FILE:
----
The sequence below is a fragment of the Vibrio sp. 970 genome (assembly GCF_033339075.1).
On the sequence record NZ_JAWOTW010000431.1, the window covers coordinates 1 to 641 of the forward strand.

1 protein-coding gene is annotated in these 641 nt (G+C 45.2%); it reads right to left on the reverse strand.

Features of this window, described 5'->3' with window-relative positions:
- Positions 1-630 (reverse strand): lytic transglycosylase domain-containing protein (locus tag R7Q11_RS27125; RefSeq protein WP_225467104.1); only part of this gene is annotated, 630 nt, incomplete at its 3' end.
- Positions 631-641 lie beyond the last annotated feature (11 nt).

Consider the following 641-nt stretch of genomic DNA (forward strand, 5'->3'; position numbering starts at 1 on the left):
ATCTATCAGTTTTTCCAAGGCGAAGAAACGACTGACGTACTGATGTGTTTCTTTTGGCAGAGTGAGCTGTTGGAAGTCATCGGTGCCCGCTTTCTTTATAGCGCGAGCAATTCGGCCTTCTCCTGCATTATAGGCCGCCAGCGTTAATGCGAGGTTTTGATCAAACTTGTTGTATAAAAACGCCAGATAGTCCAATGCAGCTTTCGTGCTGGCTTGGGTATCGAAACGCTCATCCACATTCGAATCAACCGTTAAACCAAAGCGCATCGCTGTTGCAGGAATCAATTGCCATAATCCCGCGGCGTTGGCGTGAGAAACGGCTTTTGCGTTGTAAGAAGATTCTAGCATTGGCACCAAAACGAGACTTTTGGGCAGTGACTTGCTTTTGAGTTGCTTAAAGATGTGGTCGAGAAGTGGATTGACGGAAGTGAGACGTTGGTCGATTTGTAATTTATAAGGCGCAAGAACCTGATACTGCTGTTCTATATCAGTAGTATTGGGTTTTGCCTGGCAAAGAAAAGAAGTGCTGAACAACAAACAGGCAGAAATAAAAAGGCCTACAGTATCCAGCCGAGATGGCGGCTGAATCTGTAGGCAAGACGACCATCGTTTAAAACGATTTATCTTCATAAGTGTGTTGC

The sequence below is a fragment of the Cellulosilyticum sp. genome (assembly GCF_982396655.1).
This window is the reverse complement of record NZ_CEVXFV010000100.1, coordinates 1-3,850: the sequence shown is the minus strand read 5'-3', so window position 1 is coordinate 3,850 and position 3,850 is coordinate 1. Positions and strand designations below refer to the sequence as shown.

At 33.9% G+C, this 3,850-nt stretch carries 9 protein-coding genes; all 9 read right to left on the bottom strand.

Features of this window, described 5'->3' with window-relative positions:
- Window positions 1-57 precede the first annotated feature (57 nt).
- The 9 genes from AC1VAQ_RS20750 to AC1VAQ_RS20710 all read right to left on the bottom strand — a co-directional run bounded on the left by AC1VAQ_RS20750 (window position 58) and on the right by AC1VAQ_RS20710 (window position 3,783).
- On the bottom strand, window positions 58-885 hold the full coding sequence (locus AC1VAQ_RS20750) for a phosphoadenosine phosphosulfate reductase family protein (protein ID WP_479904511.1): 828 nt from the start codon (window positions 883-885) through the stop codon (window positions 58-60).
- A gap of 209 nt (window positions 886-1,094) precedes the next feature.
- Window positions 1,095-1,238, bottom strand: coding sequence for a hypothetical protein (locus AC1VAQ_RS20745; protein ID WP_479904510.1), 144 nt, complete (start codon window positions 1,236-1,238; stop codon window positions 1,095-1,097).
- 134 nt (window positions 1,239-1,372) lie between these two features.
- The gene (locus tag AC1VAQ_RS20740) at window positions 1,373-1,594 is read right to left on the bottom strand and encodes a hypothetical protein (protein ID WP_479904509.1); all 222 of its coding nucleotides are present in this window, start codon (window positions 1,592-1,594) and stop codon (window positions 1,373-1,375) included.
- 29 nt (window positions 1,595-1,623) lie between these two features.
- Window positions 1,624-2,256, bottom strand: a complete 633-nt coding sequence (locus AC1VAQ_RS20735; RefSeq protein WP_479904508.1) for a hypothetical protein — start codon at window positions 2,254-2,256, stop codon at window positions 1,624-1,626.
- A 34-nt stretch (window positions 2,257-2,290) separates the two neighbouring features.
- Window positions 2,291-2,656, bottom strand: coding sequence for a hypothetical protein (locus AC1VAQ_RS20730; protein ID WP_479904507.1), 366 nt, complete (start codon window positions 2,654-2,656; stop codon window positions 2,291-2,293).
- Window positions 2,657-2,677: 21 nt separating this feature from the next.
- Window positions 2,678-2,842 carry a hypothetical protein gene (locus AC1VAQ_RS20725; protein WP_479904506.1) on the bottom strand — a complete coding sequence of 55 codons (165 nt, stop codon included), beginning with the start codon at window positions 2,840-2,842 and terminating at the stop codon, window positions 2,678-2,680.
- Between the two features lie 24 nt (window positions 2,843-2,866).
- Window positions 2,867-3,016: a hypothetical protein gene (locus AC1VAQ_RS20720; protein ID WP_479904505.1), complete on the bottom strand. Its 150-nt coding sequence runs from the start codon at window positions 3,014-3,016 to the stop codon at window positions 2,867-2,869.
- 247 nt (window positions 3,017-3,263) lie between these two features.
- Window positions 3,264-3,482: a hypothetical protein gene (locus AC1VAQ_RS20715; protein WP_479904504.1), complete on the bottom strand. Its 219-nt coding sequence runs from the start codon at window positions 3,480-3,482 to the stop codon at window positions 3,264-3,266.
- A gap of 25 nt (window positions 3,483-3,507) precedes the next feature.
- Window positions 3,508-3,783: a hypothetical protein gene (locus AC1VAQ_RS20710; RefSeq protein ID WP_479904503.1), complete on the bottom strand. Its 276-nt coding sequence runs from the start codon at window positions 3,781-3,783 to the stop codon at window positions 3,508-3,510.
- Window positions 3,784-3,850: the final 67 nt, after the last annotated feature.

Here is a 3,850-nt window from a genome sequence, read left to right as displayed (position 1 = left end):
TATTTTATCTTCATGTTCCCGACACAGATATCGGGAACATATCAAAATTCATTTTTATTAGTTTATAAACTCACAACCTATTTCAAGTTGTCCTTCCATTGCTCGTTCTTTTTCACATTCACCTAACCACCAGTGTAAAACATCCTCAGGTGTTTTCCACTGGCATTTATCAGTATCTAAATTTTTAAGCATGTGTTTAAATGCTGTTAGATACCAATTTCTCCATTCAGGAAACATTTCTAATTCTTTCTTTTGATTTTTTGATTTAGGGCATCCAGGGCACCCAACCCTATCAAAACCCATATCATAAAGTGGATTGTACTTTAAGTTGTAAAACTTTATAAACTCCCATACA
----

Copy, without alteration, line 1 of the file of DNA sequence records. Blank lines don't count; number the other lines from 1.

The sequence below is a fragment of the Vibrio sp. 970 genome (assembly GCF_033339075.1).